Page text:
| News from Scott Griggs:
You may have noticed some construction between the levees at Westmoreland, and wondered what is happening. The City of Dallas is building an soil/bentonite cut-off wall along the levees to decrease the risk of water going under the levees and thereby collapsing the levees.
By way of background, the U.S. Army Corps of Engineers deemed the levees unacceptable in 2009. Following this determination, the Federal Emergency Management Agency threatened to redraw the 100-year floodplain maps as if the levees were not present. FEMA is requiring that the levees be certified to the 100-year flood standard in order avoid the redrawing of the floodplain maps without the levees.
Unfortunately, the Corps is no longer in the levee certification business. The Corps, however, has publicly stated that the probability of a levee collapse due to water going under the levees (the event the cut-off wall will mitigate) is 1 in 100,000 years even without the cut-off wall built.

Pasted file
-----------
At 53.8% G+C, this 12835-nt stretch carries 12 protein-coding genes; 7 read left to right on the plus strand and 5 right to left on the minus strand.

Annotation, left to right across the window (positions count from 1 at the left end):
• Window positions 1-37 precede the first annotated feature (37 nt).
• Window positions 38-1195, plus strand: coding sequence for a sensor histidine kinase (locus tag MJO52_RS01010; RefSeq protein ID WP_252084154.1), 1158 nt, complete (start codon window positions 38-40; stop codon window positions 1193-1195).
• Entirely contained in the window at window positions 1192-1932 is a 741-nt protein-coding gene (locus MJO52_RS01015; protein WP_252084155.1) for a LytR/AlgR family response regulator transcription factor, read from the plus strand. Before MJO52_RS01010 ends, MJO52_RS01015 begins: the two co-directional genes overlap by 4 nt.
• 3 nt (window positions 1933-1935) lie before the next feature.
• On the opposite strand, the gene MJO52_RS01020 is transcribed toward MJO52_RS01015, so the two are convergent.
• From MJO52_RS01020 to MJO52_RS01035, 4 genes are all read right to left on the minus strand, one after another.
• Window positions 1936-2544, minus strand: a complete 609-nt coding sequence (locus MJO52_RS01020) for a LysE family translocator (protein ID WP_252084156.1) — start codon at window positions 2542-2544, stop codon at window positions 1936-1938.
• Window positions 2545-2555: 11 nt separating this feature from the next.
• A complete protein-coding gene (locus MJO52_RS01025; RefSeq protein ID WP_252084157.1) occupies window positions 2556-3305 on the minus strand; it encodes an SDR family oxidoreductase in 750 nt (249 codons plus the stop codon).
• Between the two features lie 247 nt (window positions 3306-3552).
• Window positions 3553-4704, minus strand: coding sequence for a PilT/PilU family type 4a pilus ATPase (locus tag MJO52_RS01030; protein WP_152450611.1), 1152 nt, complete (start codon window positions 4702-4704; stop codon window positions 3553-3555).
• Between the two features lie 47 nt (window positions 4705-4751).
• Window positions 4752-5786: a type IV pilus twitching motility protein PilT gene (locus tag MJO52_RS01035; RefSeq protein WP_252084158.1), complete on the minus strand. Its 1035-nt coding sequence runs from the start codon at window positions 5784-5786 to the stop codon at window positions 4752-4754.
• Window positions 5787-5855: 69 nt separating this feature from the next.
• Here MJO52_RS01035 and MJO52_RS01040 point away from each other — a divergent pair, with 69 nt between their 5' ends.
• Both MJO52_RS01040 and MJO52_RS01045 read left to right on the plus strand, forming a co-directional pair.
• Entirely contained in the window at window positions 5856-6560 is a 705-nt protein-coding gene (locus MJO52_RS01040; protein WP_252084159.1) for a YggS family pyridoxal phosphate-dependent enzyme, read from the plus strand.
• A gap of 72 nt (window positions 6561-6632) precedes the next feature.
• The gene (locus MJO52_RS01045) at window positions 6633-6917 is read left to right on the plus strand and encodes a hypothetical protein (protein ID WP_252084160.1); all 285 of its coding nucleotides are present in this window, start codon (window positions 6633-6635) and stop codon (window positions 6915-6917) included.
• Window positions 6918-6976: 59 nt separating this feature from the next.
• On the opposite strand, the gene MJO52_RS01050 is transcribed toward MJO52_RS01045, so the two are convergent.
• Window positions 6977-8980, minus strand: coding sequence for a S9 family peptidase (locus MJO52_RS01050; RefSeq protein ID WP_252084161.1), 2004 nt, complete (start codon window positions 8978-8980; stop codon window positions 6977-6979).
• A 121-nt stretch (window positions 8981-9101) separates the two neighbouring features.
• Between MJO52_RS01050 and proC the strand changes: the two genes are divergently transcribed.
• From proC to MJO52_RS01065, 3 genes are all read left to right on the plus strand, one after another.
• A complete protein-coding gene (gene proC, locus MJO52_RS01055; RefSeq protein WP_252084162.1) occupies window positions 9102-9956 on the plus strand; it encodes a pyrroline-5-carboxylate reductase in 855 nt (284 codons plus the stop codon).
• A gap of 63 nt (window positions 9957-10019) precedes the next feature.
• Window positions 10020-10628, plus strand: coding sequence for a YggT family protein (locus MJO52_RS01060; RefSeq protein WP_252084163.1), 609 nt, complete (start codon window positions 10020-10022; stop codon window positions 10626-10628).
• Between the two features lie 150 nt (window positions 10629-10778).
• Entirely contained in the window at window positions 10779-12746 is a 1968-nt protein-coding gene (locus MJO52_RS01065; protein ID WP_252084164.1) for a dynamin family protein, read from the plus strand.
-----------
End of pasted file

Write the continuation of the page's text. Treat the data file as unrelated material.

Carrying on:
Since the Corps is no longer in the levee certification business and FEMA is requiring the levees be certified or the floodplain maps will be redrawn, the City of Dallas hired an engineering and consulting firm at considerable expense. The engineering and consulting firm indicated that if the City of Dallas hired the firm to build an expensive cut-off wall, the firm would certify the levees.
As you can see, the cut-off wall is now under construction and following the completion of the construction, the firm will certify the levees and FEMA will redraw the floodplain maps with the levees present.
|Last Updated on Saturday, 10 November 2012 15:16|
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